The speech of the right hon. Member for Epping (Mr. Churchill) was, as usual, an amusing and interesting one, but it was entirely barren—as barren as the money barons of whom he spoke. He certainly put forward no concrete suggestions for dealing with the problem of unemployment. What did he do? In his very best style he drew for us a vivid picture of China in anarchy, of India seething with unrest, and with Russia, of course, as the villian of the piece. Then he told us of 1,000,000,000 human beings crying out for goods they could not get. He is very wise. That is a game that has been played before. It is so easy to fix men's eyes on the ends of the earth, and make them forget the domestic problems at home. I wonder how far his words would affect the miner living on half-starvation wages in some mining village in the north? What would he care about the 1,000,000,000 human beings in Asia? His problem is an immediate and real one, and it is a problem to which this House has got to get down, and with which the Bill we are discussing to-day seeks to deal. I am convinced that the conscience of the community, which, after all, is the best asset of our civilisation, has made up its mind that the mass of the people of this country shall not starve when surrounded with plenty. I congratulate the Government upon what they are striving to do to ease the burden on the toiling masses of the people, who, faced on every side with economic insecurity, have no means of subsistence at all unless we provide for them by this insurance scheme.


I am pleased that one hon. Member opposite is pleased with the performance of his Government. The hon. Member's remarks may be summed up and epitomised in his last few sentences when he asked, what does the miner or industrialist in this country care for the 1,000,000,000 in Asia who have their consuming power reduced? That seems to typify the mental attitude of hon. Members opposite and of the Government themselves. The hon. Member for Camlachie (Mr. Stephen) and the hon. Member for Gorbals (Mr. Buchanan) had the same idea, and were influenced by the same motive. They thought that by increasing the purchasing power of the people in this country you could solve the problem of unemployment and depressed trade and industry. The hon. Members did not seem to realise, as the right hon. Member for Epping pointed out, that the depressed conditions and the lack of purchasing power which the peoples of Asia possess at the present time are very largely responsible for the lost markets and industrial depression in this country. Therefore, it is of vital importance that this country and the Government should pay far more attention to the winning of markets abroad than to the increase of the consuming power at home.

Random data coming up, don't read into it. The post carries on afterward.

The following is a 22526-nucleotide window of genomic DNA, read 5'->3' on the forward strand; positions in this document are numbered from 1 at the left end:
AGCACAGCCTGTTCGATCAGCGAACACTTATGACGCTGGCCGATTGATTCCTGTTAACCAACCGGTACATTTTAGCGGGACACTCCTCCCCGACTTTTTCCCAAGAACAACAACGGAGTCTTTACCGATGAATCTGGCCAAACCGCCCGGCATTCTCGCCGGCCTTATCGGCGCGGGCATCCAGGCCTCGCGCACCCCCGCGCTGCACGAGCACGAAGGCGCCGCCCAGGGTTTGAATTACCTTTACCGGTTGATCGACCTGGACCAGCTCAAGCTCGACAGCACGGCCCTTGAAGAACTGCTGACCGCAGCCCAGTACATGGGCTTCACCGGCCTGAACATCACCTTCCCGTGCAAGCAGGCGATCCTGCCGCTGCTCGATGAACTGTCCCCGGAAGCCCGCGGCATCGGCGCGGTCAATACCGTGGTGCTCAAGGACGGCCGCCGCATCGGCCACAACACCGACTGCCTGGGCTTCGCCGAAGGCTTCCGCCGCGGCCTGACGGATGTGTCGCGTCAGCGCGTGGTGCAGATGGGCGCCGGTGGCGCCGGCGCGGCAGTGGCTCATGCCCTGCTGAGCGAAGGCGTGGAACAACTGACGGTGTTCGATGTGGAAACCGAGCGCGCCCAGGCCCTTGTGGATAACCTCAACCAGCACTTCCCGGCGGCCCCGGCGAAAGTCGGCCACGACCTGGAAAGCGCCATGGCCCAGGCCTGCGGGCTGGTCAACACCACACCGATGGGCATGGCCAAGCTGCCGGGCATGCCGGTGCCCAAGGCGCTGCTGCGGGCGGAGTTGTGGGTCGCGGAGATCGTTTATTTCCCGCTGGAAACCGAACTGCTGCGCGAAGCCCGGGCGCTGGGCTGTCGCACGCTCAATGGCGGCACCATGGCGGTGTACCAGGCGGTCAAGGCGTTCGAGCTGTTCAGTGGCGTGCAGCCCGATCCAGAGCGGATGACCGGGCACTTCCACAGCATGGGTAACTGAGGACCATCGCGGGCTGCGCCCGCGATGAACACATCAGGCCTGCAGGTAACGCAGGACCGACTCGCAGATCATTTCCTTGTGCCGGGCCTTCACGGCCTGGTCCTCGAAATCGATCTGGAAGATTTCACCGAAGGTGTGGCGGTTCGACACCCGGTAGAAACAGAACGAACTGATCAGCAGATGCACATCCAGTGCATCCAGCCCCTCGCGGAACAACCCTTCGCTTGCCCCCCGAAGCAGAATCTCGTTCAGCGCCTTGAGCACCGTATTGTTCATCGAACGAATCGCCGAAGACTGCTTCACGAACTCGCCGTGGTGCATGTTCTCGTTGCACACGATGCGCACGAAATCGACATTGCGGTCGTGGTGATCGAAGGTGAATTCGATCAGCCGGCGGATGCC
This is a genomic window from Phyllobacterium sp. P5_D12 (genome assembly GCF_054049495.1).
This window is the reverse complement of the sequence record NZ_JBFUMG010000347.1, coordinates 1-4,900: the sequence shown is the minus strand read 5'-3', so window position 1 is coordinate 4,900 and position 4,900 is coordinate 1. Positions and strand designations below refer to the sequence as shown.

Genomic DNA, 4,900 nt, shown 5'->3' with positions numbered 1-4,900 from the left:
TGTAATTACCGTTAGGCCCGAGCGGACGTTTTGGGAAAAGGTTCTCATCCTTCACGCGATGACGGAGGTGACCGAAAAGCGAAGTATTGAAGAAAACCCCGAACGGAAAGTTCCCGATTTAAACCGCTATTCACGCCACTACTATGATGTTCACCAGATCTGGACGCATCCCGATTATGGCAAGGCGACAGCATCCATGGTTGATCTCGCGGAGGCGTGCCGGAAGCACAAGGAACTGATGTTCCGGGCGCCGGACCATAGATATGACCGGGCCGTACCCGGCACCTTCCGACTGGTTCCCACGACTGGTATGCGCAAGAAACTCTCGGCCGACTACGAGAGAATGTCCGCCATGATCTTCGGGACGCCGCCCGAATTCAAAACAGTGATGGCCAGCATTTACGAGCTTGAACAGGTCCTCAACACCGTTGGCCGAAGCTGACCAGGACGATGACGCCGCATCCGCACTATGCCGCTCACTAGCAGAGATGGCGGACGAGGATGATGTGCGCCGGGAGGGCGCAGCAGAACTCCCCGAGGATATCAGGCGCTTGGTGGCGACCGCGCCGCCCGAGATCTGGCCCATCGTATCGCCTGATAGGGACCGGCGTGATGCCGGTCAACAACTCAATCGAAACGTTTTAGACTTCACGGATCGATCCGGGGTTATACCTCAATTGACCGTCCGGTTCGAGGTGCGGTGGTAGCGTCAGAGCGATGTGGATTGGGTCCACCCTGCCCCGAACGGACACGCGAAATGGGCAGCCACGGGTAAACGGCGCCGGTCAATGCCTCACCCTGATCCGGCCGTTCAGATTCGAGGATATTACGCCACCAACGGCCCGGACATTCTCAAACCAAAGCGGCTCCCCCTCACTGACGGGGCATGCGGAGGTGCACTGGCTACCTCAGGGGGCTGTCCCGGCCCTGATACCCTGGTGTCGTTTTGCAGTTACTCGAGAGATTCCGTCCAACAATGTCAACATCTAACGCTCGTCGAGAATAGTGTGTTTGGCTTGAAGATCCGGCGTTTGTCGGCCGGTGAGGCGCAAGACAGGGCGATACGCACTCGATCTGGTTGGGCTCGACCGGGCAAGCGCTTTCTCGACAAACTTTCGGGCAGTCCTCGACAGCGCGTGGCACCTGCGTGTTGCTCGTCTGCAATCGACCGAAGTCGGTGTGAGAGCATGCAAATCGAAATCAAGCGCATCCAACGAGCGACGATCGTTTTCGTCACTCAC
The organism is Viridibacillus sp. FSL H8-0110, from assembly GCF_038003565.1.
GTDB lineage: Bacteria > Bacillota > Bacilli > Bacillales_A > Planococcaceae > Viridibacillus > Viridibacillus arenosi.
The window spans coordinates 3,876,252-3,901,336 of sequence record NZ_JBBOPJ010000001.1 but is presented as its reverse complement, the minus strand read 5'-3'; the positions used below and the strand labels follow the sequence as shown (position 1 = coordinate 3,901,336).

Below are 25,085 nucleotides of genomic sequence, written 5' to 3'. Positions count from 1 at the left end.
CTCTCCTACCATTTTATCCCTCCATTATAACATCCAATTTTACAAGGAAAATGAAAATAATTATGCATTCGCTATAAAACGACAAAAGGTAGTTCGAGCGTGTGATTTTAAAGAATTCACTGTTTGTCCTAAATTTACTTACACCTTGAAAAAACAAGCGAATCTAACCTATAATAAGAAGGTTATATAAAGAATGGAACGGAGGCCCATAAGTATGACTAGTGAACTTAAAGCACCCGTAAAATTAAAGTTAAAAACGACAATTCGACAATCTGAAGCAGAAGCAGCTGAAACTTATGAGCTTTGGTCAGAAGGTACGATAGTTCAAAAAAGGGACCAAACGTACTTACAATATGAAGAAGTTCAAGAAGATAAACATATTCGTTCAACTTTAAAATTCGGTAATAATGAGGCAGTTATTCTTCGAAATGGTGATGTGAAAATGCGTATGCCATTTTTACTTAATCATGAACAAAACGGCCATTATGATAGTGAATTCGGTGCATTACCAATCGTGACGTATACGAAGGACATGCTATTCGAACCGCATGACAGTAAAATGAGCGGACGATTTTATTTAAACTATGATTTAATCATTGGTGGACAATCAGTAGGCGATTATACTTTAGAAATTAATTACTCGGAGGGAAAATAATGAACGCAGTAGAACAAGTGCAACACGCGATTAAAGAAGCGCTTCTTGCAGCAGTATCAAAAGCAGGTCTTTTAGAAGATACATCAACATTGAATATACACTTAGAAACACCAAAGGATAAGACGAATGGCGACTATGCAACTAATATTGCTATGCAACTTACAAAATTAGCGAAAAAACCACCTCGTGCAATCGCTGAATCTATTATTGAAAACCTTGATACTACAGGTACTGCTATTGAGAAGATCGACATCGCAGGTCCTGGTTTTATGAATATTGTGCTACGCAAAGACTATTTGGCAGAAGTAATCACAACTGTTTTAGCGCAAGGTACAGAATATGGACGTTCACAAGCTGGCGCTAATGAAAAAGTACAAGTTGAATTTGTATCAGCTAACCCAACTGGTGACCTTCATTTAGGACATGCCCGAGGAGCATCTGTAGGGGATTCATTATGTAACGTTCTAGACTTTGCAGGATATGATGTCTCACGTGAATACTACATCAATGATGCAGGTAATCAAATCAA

That is where the arguments of hon. Gentlemen opposite break down. The hon. Member for Gorbals, as far as I could gather from his speech on Monday, really would like larger, better, and more generous doles. He is not satisfied with the present distribution of public funds by the Government. Hon. Members opposite are urging their Chancellor and the right hon. Lady to distribute public funds on an even greater scale than at present. [HON. MEMBERS "Hear, hear!"] I am glad that hon. Members agree with me that that is the attitude on which they base their policy. They would be perfectly right if in this country we were a self-supporting and self-contained unit, and could take in our own washing, but, in the conditions in which we find ourselves to-day, we have to purchase our food and raw material from abroad. Therefore, the more you increase the purchasing power and the cost of production in this country, the more difficult is your task in competing in the markets of the world. It is only by our success in competing in those markets that our manufacturers can extend their industries, and take on a greater volume of employment which we should all like to see.

The idea that by a lavish distribution of public wealth and by increased pensions or raising the education age, you can bring about a Utopia in this country in which everybody will be well paid and be better able to buy more shoes and clothing and so on, is a fallacy. It would be reasonable for hon. Members opposite to argue for greater expenditure of public money, for increasing the purchasing power of the people, were that increased distribution of public funds to be spent in this country, but hon. Members opposite are averse from ringing this country round with a fence which will induce people to purchase goods in the home market. You could certainly distribute more public wealth and increase unemployment benefit were you sure that the money would be spent in this country, but, in fact, the money which you pour out in unemployment benefit to the extent of £130,000,000 a year when not spent on cinemas, football, and similar amusements, and on necessities of life, and for many of the requirements of the home, is very nearly spent on employing foreigners to produce the goods consumed in this country.